What is Check Fraud?
Check fraud is the result of a number of illegal activities designed to fraudulently access money from your checking account. A few of the ways this can be accomplished is by chemically altering an endorsement or pay to line, duplicating a check document and writing new checks or forging your signature onto a group of stolen check documents. Victims include not only the checking account holder but the financial institutions, businesses who accept the checks, and the consumer.
How does Check Fraud Occur?
In most cases, these crimes begin with the theft of a check document or checking account number. It can be perpetrated as easily as someone stealing a blank check from your home or vehicle during a burglary, searching for a canceled or old check in the garbage, or removing a check you have mailed to pay a bill from the mailbox. Once they have a consumer's number it can be used to create a new check document or for electronic transmission that access the account.
What should you do if you suspect Check Fraud?
- Contact your financial institution immediately. The bank will usually put a security alert on your file, place stop payments on your other checks
- File a Police Report
- Call CheckArmor® at 1-877-459-0050 to report the fraud
Check Fraud Tips
- Make sure your checks incorporate the standard security features that help combat counterfeiting and fraud. These features include:
- Chemically sensitive paper that will prevent the written information on your check from being altered by chemicals.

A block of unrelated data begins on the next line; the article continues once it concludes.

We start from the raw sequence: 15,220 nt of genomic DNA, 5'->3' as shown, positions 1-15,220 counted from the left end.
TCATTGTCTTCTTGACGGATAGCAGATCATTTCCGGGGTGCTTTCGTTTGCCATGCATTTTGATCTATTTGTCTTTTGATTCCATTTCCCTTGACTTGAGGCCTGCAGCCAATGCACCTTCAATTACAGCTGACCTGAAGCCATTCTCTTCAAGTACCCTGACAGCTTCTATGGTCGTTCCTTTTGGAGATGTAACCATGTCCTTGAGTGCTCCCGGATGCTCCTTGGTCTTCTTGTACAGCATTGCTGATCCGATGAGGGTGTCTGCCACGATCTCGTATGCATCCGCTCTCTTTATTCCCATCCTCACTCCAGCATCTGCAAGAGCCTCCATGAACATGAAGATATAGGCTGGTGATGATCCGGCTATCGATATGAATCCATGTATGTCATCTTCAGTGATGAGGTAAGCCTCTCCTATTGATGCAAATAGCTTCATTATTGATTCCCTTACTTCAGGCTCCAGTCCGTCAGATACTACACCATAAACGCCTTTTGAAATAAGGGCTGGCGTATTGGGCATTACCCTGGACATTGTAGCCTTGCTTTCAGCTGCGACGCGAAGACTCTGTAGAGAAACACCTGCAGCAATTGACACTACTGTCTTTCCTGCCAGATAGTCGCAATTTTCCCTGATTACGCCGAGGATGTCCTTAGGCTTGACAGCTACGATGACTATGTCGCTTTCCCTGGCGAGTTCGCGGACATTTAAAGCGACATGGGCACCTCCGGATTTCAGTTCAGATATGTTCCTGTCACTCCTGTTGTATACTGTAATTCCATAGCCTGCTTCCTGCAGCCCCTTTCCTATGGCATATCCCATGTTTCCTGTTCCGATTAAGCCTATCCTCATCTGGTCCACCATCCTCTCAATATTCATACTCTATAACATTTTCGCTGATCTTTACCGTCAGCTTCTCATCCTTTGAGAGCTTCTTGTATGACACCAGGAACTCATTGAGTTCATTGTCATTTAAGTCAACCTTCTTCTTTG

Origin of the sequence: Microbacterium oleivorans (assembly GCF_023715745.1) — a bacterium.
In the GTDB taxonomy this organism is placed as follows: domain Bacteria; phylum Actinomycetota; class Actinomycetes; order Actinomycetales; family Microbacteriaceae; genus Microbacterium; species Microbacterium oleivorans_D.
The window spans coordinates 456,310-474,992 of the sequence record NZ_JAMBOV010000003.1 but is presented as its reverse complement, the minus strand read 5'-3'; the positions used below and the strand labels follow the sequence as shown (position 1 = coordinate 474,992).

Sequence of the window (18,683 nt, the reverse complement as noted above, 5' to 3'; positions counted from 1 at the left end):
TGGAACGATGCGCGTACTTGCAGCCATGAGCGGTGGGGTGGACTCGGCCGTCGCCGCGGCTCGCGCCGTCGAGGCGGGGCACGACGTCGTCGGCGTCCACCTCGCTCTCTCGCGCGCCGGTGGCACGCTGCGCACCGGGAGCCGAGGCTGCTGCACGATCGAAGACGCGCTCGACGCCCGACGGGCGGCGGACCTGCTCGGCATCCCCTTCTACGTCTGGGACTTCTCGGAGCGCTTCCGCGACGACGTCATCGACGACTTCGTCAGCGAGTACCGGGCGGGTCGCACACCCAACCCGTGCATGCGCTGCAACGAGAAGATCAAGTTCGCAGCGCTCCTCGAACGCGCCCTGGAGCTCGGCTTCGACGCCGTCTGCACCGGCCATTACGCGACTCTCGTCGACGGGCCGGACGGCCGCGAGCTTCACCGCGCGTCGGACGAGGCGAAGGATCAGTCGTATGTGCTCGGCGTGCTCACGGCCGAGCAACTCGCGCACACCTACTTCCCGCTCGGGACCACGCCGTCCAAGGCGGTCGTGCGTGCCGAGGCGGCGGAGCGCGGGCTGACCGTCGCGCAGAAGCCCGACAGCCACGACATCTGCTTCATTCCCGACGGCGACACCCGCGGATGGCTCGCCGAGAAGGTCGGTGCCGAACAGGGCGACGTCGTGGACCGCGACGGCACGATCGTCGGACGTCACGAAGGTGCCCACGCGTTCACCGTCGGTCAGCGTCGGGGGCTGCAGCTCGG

- Look for the padlock icon which is your assurance that security enhancements are being used in accordance with Check Payment Systems Association (CPSA) guidelines.
- Look for the MP Signature Line which indicates the presence of microprint to identify photocopying.
- The check backer should have a design that helps deter reproduction of the reverse side of the check.
- Store your checks, deposit slips and bank statements in a secure and locked area. Never leave your checkbook in a locked vehicle or out in the open.
- Reconcile your bank statements within 30 days of receipt of the statement.
- Never give your account number to anyone you do not know over the phone or web
- Shred any old canceled checks, deposits or account statements if you no longer need them for tax purposes.
- Check your new check order when it is received to ensure that all the checks are present. If not, contact your check provider immediately.
- Never put your Social Security number or Driver's License number on your printed checks.
- Do not leave blank spaces on your check on the payee or amount lines.
- Never endorse a check until you are ready to cash or deposit it.
- Never make a check payable to cash.
Sources: www.uslegal.com, www.thenortongroup.net, www.reference.com, www.consumerdebit.com, www.ftc.gov/bcp/edu/microsites/idtheft, www.stopcheckfraud.com and www.ckfraud.org